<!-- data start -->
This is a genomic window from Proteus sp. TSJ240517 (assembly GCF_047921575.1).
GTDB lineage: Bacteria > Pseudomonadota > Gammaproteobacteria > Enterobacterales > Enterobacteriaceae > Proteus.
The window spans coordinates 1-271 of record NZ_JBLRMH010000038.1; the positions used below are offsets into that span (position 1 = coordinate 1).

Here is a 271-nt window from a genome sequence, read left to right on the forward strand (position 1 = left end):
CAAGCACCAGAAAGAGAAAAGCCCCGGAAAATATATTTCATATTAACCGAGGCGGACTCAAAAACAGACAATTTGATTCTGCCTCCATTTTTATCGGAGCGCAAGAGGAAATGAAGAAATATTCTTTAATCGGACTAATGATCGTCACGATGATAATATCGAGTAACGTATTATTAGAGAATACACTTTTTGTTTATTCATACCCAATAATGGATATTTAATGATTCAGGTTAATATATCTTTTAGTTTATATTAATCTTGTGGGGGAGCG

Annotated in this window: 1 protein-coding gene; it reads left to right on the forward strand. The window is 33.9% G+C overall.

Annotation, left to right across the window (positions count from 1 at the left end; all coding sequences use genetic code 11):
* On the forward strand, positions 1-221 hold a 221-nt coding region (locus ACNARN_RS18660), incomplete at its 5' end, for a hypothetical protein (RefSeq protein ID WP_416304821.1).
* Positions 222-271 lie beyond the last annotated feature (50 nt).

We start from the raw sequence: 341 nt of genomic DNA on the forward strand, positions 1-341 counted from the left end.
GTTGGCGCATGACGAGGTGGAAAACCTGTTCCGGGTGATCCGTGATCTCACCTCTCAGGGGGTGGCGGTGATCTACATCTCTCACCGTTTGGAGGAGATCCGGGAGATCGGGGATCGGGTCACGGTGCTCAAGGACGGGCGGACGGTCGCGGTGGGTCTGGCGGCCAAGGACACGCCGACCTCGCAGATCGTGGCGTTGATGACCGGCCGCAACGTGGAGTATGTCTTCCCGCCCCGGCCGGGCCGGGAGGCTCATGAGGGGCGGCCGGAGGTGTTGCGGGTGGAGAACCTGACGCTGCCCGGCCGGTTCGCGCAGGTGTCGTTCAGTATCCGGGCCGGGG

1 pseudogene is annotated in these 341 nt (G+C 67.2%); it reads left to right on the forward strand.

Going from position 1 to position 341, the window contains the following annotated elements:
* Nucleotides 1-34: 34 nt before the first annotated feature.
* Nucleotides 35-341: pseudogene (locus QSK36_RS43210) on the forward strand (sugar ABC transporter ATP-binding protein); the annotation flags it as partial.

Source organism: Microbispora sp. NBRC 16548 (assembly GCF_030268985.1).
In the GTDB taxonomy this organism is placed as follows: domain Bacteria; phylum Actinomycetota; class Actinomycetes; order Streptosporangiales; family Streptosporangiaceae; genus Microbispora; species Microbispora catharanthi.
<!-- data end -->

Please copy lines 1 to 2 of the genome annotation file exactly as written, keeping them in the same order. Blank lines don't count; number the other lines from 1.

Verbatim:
This is a genomic window from Proteus sp. TSJ240517 (assembly GCF_047921575.1).
GTDB lineage: Bacteria > Pseudomonadota > Gammaproteobacteria > Enterobacterales > Enterobacteriaceae > Proteus.